Houston Matters

Sixty days in, the real sprint begins for Texas lawmakers in Austin

Lawmakers now have roughly two-and-a-half months to pass new bills.

The Texas State Capitol.
Gabriel C. Pérez / KUT
Texas lawmakers have until the end of May to pass new legislation.

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The Texas Legislature's bill filing deadline was Friday, and we're now beyond the 60-day mark of the current session. That means the Texas House and Senate can now pass what they want, in the order they want – and not just the Governor's declared emergency items.

Lawmakers did do a little work towards passage of the governor's emergency items by the end of last week. The Texas Senate addressed school safety by passing a bill to keep 16- and 17-year-olds involuntarily hospitalized for mental illness from purchasing guns when they turn 18. The bill closes a loophole in state law that allowed those teens to pass a background check and buy a rifle, so long as they didn't have a criminal record.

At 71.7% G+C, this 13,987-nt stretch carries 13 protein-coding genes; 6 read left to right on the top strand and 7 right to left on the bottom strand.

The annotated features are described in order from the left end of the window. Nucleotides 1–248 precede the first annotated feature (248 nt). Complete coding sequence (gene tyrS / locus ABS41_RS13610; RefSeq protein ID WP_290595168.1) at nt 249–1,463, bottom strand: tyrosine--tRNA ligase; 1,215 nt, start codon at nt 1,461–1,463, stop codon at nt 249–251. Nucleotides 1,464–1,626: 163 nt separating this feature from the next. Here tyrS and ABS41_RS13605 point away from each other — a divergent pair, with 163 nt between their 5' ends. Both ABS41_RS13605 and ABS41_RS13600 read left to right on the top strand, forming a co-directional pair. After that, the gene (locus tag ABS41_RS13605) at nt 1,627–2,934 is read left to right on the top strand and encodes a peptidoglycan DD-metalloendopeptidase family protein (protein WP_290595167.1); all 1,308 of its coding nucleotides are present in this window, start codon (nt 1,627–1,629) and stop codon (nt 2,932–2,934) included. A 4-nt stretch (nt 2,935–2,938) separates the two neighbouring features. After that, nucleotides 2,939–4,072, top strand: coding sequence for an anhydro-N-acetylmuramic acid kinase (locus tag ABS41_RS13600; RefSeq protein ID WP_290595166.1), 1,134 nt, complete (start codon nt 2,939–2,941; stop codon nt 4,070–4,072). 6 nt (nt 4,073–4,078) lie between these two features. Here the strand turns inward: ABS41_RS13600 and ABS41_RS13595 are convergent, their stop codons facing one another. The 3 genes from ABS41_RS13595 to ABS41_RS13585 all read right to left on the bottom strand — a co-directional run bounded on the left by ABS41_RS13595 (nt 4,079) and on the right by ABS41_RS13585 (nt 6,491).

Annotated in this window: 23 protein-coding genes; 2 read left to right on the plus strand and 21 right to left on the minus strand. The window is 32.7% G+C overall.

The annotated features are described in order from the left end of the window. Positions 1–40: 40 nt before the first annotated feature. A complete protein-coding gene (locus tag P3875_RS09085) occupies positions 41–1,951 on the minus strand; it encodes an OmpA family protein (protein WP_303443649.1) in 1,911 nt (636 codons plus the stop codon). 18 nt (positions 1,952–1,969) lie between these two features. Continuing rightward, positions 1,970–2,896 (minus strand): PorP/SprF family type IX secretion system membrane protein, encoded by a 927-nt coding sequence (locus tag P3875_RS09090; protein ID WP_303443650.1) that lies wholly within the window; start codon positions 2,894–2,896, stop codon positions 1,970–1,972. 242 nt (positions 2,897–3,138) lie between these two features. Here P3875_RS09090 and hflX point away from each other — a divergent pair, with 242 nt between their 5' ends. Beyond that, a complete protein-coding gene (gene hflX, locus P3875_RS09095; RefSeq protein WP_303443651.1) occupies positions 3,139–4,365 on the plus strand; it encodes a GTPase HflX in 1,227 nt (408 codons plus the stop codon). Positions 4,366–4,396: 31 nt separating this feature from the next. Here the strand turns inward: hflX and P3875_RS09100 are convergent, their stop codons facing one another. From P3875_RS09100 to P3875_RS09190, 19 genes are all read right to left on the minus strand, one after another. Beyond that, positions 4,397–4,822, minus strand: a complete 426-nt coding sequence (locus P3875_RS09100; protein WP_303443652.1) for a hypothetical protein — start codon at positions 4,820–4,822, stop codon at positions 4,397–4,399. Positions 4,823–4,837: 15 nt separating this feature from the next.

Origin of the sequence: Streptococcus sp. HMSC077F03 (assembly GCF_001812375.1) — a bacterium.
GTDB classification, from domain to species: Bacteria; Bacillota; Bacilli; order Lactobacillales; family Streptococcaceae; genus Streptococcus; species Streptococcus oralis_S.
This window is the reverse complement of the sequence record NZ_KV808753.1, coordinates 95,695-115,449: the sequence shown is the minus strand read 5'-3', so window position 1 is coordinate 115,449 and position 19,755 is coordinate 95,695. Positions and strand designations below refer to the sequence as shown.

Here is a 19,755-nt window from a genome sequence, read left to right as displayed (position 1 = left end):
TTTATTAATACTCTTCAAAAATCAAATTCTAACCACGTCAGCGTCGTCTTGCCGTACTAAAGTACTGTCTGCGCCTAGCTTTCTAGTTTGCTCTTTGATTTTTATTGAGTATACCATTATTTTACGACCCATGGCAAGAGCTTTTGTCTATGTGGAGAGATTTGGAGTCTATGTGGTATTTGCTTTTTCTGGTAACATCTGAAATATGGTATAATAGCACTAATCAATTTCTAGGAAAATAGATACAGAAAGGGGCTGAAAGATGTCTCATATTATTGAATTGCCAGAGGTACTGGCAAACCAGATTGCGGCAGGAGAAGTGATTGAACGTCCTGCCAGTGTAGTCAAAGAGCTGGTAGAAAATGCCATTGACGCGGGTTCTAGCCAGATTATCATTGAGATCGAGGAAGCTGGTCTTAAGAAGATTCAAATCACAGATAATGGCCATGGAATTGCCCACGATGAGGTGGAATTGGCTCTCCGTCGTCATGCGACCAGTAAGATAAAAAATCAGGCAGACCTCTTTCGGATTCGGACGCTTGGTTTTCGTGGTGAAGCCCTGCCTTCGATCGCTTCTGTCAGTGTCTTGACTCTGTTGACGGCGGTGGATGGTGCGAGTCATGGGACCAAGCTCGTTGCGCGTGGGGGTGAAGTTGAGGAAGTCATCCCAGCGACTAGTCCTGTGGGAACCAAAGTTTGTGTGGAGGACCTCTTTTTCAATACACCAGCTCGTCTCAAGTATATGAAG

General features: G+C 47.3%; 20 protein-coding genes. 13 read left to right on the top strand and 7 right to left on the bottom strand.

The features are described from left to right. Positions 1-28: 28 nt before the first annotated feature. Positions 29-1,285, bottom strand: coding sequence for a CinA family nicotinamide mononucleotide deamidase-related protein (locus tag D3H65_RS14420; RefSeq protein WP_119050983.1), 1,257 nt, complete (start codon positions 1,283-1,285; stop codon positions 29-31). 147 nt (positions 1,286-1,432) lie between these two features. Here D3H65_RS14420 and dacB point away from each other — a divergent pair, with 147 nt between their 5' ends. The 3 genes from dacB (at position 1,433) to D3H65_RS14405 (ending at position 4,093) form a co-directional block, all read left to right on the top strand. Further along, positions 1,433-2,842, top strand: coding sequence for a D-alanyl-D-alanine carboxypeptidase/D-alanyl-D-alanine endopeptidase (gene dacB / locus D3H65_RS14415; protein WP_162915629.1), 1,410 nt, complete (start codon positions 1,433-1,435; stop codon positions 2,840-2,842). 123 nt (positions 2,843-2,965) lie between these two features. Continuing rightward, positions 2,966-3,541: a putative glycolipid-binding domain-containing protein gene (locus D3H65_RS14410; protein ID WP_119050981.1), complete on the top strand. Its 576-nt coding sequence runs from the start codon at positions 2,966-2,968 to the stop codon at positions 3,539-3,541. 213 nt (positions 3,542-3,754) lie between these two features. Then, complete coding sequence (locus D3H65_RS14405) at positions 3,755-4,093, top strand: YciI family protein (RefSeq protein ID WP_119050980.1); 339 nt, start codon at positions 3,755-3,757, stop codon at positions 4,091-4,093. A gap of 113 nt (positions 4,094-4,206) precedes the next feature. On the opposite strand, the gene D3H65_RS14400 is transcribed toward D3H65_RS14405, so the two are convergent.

It was an unintended exception that came to light after the school shooting in Uvalde. The shooter, while having never been hospitalized, did have a history of mental health problems. The Senate bill was filed by Houston area Republican Joan Huffman, and it puts the state in compliance with federal law. It ensures courts report mental health services and admissions to facilities they order because of a mental illness or intellectual disability. It still needs to be passed by the Texas House.

The other six emergency items are property tax cuts, ending COVID restrictions "forever," education savings accounts, bail reform, border security, and a fentanyl crackdown.

In the audio above, we check in with News 88.7 politics and government reporter Andrew Schneider on the status of bills designed to address some of those priorities. He also shares remaining deadlines with us and catches us up on a temporary block on a ruling from Texas Comptroller Glenn Hegar about Harris County's law enforcement budget.